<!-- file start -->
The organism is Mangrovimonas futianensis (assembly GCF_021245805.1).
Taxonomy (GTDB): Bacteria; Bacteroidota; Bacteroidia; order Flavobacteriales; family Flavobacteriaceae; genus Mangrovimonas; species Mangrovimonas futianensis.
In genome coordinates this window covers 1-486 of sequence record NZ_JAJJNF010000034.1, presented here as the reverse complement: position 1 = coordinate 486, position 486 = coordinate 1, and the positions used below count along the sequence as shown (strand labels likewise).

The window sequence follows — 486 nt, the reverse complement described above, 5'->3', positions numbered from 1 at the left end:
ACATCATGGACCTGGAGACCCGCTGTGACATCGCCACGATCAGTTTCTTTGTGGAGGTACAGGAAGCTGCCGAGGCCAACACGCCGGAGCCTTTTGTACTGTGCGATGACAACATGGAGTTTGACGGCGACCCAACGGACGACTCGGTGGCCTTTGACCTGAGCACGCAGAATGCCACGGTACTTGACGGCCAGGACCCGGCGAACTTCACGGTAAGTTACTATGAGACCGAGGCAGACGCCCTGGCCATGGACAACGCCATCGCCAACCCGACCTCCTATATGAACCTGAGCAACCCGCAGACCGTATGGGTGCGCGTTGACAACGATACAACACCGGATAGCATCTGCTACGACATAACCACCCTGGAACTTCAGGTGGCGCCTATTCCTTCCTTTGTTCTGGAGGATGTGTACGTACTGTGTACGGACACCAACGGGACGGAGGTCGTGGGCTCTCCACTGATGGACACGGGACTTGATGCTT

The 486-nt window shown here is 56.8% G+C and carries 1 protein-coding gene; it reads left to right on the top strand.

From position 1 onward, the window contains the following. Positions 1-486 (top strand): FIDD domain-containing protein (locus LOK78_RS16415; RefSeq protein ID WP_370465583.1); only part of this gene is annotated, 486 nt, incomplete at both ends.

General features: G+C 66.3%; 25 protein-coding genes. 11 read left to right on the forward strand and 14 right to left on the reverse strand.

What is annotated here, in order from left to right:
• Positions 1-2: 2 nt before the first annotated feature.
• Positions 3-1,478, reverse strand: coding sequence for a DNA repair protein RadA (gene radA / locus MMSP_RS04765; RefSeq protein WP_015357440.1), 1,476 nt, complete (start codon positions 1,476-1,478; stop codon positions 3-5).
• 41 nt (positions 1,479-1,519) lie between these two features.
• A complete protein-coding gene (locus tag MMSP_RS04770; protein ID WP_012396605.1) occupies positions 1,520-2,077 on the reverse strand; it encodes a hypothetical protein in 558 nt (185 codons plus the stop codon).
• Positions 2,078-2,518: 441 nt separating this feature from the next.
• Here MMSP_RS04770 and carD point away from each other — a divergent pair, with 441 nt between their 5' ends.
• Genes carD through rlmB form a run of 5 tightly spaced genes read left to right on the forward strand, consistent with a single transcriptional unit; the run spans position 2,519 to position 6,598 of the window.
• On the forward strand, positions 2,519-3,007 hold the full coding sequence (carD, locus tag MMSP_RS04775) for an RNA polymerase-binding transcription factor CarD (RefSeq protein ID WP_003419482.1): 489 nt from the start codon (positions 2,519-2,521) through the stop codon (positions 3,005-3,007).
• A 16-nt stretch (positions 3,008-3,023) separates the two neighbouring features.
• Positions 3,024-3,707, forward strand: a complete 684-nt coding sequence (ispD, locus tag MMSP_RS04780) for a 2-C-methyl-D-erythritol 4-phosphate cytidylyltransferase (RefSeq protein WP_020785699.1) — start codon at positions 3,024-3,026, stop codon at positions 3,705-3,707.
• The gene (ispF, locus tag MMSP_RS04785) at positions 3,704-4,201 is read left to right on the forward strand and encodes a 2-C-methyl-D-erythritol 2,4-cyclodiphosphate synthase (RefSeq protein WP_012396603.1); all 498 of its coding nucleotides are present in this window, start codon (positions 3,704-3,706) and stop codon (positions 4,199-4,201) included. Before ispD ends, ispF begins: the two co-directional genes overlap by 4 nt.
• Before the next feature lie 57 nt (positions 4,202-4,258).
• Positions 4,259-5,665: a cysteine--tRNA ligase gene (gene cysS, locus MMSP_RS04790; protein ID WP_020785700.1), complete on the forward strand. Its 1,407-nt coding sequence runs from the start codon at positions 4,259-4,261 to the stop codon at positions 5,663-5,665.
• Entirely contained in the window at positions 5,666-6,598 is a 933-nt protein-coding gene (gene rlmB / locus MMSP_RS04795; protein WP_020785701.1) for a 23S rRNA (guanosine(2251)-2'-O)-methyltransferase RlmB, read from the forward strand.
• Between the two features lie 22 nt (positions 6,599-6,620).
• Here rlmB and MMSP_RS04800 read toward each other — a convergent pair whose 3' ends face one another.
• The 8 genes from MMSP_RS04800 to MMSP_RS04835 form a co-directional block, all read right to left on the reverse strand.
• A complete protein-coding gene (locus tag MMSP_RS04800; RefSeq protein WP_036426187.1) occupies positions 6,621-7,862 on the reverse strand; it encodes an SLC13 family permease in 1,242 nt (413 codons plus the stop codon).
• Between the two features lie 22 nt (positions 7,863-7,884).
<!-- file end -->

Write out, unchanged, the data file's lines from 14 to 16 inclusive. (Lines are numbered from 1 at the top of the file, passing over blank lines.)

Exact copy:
• Positions 2,078-2,518: 441 nt separating this feature from the next.
• Here MMSP_RS04770 and carD point away from each other — a divergent pair, with 441 nt between their 5' ends.
• Genes carD through rlmB form a run of 5 tightly spaced genes read left to right on the forward strand, consistent with a single transcriptional unit; the run spans position 2,519 to position 6,598 of the window.